On a regular day, I don’t wear makeup, I’m lucky if I even remember to moisturize. (Cardinal beauty sin, I know.) Every now and again I get myself into a beauty habit, it usually lasts until I realize I can squeeze out an extra ten minutes of sleep if I stop primping in the mirror.
One year, I felt particularly pale and felt the need to add a bit of color with bronzer. Another year I grew quite fond of the eye-widening powers of white eyeliner. Little known fact, black eyeliner on the inner rim of the bottom lid accentuates almond shaped eyes. Last year, I rekindled a love affair with Estée Lauder’s Sumptuous Extreme mascara.
These days I’m in love with a tube of matte red lipstick. My new lacquer of choice is “Rich Red” from Max Studio, similar here.
I have a vague recollection of me opening my fridge as a child only to find nail polish nestled beside the mini jars of jam. (Sounds a little strange, right?) I suppose I never questioned why until today, when I was flipping through one of those beauty guidebooks. Low and behold, it seems putting nail polish in the refrigerator will preserve the consistency and keep your polish from separating. I’ve invested way too much money in my polish collection (see image above) to let it all go to waste, so perhaps I’ll start practicing this. I just need to find the right container to house my nail lacquer, because unlike my dear mom – I don’t believe nail polish belongs beside the gourmet jam.
Alternatively, I could subject them to the frigid temperature I woke up to in my apartment…
It’s enough that she’s got Damon Salvatore on screen and Ian Somerhalder off screen. Could Elena/Nina and I just switch places already? Before this season I have to say Elena’s been almost sickeningly perfect. Vampire Diaries is back this week and as much as I’ve been counting down the days to until the show comes off hiatus, I know the next few episodes will be the last I see of Mystic Falls for a few months. Nevertheless the doppelganger beauty has a gothic air about her that keeps her looking stunning in every episode. I love her hair best when she’s dressed up in those early twentieth century dresses and her hair’s been tousled and curled to perfection. Mimicking those curls is as simple as slipping the T3 Voluminous Hot Rollers Set ($99.00) in for about ten minutes. For the most part, Elena’s style is marked by two signature pieces – that verveine locket necklace ($21.00) and her KRMA crinkle leather jacket ($499.00, FYI KRMA’a actually Nina Dobrev’s favorite line of leather jackets). I sometimes forget the reason behind the name for the show, but these Smythson panama notebooks (55.00€ each) with “Love & Life” and “Live, Love, Laugh” stamped in gold on them would make a pair of lovely diaries. Perhaps I’ll pen a piece of VD fan fiction where I somehow sub myself in as the object of Damon’s affection.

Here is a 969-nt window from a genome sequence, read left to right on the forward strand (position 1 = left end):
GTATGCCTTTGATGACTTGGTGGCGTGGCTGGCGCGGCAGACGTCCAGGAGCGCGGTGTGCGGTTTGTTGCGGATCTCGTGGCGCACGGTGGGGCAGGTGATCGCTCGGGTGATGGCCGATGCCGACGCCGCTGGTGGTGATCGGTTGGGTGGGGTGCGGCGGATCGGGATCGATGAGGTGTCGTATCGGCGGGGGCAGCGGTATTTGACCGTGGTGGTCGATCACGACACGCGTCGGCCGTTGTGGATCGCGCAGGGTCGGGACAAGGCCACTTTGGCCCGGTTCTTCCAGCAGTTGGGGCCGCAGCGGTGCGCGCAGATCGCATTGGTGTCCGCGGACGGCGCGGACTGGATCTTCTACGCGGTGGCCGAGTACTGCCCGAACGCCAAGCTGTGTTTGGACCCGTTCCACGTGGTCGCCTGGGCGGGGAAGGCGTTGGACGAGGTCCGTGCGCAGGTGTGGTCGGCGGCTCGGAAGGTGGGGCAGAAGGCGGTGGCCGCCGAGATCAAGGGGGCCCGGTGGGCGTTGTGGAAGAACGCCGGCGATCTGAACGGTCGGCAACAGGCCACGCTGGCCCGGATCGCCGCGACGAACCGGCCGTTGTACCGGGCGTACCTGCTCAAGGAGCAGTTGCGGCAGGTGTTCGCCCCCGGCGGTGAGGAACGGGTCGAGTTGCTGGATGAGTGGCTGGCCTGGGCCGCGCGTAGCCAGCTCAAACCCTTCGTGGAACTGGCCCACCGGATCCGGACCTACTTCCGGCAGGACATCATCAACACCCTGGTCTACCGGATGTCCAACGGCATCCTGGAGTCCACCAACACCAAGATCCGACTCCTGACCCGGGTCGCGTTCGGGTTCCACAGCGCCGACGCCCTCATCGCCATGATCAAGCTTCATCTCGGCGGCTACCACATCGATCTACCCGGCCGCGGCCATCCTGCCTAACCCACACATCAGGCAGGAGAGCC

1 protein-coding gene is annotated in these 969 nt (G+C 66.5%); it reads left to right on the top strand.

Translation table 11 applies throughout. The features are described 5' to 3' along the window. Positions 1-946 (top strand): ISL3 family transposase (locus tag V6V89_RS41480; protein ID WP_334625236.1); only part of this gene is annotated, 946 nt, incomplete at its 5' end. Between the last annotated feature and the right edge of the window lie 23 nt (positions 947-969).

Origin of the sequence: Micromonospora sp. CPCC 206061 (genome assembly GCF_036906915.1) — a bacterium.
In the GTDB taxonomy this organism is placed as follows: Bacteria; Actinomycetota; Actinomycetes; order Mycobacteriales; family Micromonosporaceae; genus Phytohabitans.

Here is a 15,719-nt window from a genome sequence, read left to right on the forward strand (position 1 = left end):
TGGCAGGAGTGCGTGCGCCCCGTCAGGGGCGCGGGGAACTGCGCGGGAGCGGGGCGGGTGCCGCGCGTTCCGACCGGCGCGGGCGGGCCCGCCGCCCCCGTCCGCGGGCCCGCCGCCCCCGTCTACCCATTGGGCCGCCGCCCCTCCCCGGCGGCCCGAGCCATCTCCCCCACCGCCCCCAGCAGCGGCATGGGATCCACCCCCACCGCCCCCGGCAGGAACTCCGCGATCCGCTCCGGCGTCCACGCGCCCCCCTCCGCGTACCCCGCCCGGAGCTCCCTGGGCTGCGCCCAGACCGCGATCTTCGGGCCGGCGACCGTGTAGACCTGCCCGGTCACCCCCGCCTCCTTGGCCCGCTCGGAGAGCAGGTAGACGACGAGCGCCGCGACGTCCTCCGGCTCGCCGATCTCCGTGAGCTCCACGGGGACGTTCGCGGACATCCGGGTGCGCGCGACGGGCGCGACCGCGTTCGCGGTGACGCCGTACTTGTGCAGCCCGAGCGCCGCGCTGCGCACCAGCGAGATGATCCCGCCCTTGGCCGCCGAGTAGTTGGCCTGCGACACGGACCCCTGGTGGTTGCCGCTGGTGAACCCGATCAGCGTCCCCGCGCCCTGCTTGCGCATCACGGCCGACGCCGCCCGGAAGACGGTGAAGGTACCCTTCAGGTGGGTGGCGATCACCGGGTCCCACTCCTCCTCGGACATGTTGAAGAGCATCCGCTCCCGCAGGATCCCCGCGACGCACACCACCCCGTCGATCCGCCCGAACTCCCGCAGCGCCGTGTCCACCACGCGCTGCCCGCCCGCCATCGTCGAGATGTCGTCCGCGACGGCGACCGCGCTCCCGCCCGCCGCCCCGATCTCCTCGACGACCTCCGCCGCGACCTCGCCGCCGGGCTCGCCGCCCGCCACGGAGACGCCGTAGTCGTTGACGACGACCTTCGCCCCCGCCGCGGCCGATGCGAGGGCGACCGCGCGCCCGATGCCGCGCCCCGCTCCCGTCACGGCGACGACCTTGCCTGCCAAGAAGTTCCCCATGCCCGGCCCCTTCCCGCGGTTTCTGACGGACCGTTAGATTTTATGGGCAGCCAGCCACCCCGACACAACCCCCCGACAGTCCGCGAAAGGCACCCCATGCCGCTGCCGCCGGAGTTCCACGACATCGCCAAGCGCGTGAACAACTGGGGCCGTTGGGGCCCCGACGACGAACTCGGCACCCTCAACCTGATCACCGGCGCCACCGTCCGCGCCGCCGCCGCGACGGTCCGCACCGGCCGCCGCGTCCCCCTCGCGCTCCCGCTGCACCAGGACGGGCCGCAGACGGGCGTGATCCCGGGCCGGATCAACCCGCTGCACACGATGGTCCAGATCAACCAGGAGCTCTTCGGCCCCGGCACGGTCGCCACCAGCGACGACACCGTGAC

Her voice is one of those soulful sounds that would sound even better on the scratches of vinyl. I could dance around to her music all day. She’s got this great frame for flared dresses, and the poise to pull off just about anything she throws on. Her cheeks are always the perfect shade of coral blush, accentuating her stunning bone structure. That photo of her above sort of radiates, so much so that I’d love to recreate it, and the acorn pendant strung around her neck has this sort of natural elegance that is probably how I’d describe Corinne herself. As for the secret to that hair, it’s a combination of genes and Aveda Damage Remedy Conditioner.
It’s a touchy subject, the meaning behind the color of our skin, but as women of color it’s a never-squelched bone of contention. Some members of the Black community are upset by the latest L’Oreal campaign for True Match that features Beyoncé labeled as “African American, Native American, French.” Interestingly enough, the last of those doesn’t define her race – but that doesn’t stop people from jumping to conclusions or being upset.
(FYI: French isn’t a race, and while people want to talk about African American as a “race” – it really isn’t one, and neither is Native American)